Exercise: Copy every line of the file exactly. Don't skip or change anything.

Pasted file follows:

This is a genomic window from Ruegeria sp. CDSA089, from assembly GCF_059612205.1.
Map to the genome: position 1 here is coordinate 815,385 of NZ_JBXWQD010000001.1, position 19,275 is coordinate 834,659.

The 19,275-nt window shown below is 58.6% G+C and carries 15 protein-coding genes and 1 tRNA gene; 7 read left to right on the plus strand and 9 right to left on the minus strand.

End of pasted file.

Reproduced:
This is a genomic window from Ruegeria sp. CDSA089, from assembly GCF_059612205.1.
Map to the genome: position 1 here is coordinate 815,385 of NZ_JBXWQD010000001.1, position 19,275 is coordinate 834,659.

The 19,275-nt window shown below is 58.6% G+C and carries 15 protein-coding genes and 1 tRNA gene; 7 read left to right on the plus strand and 9 right to left on the minus strand.